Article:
The material your needle is made from matters. While the vast majority of hand sewing needles are made from nickel plated steel, there are other options. Here are the pro and cons.
Steel wire is cut to length and the eye is stamped into it. Because steel will rust, they plate the needle with another smooth shiny metal, most often Nickel. This works fine unless you have an allergy to nickel. Sometimes they plate it with titanium or gold.
SENCH needles have the eyes plated with gold to help identify which end has the point and which end has the eye. Gold plating on the eye also makes the hole more slippery to aid in inserting the thread.
No matter what, the plating will wear off and the exposed steel will rust. This will leave marks on your material. And makes the needle more likely to snap and break. If you tend to lose your needles and buy them every time you have a project to do, this is not important to you. If you are someone who just want to fix a hem or sew on a button, it is also probably not a problem
NOTE: In the olden days people would use the little strawberry thing hanging on the side of the tomato pincushion to knock the rust off and to sharpen the point. You cannot sharpen plated needles but you can sharpen stainless steel needles. Learn more about sharpening needles and the Tomato Pin cushion.
Stainless steel needles are hypoallergenic and will never rust. Because the stainless steel is the only metal, they can be sharpened without exposing them to potential rusting. They also tend to be stronger and not as brittle so they do not snap and break like nickel plated steel needles.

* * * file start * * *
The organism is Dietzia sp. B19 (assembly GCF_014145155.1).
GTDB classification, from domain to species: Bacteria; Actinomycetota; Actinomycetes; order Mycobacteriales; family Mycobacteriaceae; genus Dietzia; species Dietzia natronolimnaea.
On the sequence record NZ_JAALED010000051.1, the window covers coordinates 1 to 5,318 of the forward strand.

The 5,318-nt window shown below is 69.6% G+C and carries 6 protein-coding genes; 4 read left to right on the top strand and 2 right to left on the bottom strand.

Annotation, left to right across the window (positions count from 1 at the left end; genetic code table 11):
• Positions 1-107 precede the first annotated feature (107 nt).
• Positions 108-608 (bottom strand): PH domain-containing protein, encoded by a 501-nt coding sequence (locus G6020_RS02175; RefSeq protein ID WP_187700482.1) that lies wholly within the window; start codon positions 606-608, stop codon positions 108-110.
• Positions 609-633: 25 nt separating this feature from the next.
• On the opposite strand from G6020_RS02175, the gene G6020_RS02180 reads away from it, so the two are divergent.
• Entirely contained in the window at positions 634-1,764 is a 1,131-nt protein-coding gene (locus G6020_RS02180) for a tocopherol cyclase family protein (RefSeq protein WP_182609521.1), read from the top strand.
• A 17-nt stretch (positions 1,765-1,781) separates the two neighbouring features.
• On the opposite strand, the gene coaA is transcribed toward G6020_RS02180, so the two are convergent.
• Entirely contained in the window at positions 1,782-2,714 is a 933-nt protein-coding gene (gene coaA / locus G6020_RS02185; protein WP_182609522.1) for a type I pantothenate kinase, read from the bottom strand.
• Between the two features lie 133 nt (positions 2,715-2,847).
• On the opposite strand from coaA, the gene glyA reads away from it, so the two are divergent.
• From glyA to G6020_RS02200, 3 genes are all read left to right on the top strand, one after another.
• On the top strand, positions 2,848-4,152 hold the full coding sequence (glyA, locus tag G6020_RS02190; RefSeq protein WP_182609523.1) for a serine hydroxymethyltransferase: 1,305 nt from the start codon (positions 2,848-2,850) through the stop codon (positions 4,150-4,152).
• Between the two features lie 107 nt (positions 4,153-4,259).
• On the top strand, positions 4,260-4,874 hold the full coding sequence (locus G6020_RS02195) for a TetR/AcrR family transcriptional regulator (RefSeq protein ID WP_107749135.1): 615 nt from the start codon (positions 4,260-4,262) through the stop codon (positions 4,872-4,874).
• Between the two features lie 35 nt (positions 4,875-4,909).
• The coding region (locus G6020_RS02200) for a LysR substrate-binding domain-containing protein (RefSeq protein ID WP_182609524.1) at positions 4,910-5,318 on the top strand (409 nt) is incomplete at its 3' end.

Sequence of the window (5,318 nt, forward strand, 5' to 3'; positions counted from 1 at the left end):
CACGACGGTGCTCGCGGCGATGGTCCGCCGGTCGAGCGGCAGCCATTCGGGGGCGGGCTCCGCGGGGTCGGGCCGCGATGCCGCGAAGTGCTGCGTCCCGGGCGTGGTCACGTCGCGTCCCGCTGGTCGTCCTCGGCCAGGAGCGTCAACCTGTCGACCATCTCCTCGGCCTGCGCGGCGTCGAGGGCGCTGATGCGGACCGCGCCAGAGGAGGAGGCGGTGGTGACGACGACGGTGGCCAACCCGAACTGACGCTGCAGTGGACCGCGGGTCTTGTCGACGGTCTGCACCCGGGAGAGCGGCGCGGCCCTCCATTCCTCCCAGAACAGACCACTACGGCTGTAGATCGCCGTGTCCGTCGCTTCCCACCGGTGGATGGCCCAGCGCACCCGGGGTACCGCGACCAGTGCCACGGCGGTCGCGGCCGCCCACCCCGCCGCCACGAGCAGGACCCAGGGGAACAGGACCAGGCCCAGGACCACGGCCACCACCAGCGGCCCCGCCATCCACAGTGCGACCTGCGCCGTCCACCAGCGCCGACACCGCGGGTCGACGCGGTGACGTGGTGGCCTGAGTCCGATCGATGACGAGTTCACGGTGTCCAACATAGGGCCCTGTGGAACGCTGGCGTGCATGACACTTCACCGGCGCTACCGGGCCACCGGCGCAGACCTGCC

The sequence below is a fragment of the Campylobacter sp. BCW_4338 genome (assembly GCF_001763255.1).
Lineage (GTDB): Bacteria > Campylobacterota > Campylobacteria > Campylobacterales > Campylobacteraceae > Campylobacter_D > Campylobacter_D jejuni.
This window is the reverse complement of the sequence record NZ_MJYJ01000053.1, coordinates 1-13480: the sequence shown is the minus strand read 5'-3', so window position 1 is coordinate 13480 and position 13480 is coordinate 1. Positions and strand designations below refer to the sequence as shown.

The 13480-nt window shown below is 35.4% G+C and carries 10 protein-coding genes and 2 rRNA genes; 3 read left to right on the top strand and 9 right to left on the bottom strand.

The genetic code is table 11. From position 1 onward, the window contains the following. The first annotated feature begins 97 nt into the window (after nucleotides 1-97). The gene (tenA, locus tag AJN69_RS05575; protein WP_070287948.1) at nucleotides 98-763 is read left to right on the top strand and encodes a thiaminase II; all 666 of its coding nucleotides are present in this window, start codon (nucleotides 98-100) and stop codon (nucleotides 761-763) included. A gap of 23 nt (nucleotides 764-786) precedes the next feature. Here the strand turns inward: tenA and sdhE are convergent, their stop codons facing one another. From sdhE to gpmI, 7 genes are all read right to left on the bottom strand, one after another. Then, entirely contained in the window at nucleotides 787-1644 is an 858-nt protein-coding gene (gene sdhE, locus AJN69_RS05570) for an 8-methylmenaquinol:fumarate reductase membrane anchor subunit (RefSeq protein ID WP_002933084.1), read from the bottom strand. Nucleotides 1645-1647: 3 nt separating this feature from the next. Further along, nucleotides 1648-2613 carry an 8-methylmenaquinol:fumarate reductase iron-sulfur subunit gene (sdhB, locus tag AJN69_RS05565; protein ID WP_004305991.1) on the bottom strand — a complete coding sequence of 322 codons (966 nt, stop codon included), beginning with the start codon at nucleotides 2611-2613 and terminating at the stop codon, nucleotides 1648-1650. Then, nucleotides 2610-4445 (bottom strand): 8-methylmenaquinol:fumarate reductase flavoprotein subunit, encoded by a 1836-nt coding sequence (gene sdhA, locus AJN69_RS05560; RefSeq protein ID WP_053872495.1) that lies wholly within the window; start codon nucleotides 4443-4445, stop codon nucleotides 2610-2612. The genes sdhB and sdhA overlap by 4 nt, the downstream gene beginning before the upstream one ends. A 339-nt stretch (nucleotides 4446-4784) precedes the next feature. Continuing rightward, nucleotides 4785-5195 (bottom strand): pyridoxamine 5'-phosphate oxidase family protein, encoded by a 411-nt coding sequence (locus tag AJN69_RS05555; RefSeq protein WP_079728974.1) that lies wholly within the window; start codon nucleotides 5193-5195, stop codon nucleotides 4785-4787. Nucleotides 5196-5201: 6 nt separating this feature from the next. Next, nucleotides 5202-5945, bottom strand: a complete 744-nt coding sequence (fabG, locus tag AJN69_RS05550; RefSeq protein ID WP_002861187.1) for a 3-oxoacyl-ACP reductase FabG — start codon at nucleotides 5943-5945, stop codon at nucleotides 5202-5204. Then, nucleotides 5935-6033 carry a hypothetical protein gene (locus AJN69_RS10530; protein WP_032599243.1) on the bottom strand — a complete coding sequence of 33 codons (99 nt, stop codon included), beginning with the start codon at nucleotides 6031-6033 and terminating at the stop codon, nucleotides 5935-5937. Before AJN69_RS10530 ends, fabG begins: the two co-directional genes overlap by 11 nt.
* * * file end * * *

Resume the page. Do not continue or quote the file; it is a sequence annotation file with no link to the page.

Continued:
Spiral Eye Needles are made from Surgical Grade Stainless Steel.
more info needed here
Curved ones work well for apholtery projects. Leather needles have a tri-point designed to cut through leather.
details to add
They go by all sorts of names. Self threading, easy threading, side threading, Calyx eye, French spring eye, double eye, Spiral Eye, SENCH, and the One Second Needle. What is the difference?
The original side threading needle.
100% surgical stainless steel
Made in USA
Made in very small batches
in a wide variety of types of needles.
PONY Spiral Eye Needle on top
Pam's Original Spiral Eye Needle below.
Made in India
on dedicated equipment.
PONY is a leader in the world side needle industry.
Stamped eye is then cut to make the slot.
Limited sizes at this time.
(Spiral Eye Needles made in CHina)
Made in China
Mass produced on dedicatedequipment.
Limited sizes and types.
Does not have the "stop bump" inside fo the eye to save manufacturing costs.
It still stays threaded when you stitch. It just does not lock the thread inside.
Traditional eyes do not have an opening into the eye on the top or side. The eye gets smaller or larger with the gauge of the wire the needle is made from. The higher the number of wire the smaller the needle and the eye.
Needles used for embroidery have elongated eyes to make it easier to thread embroidery floss or other larger threads inside. The difference in the point is what changes the name of the needle. Tapestry means it has an embroidery eye and a blunt point. Chenille means it has the embroidery eye with a sharp point.
The top needle has a sharp point.
The bottom needle has a Blunt (or Tapestry) point.
Sharp points are use to pierce into the material and it may or may not pierce through a singe thread in the cloth.
Tapestry needle points are made to NOT pierce the threads of the material. For instance in cross stitch, the material, called Aida, has very defined squares you want to get the point through.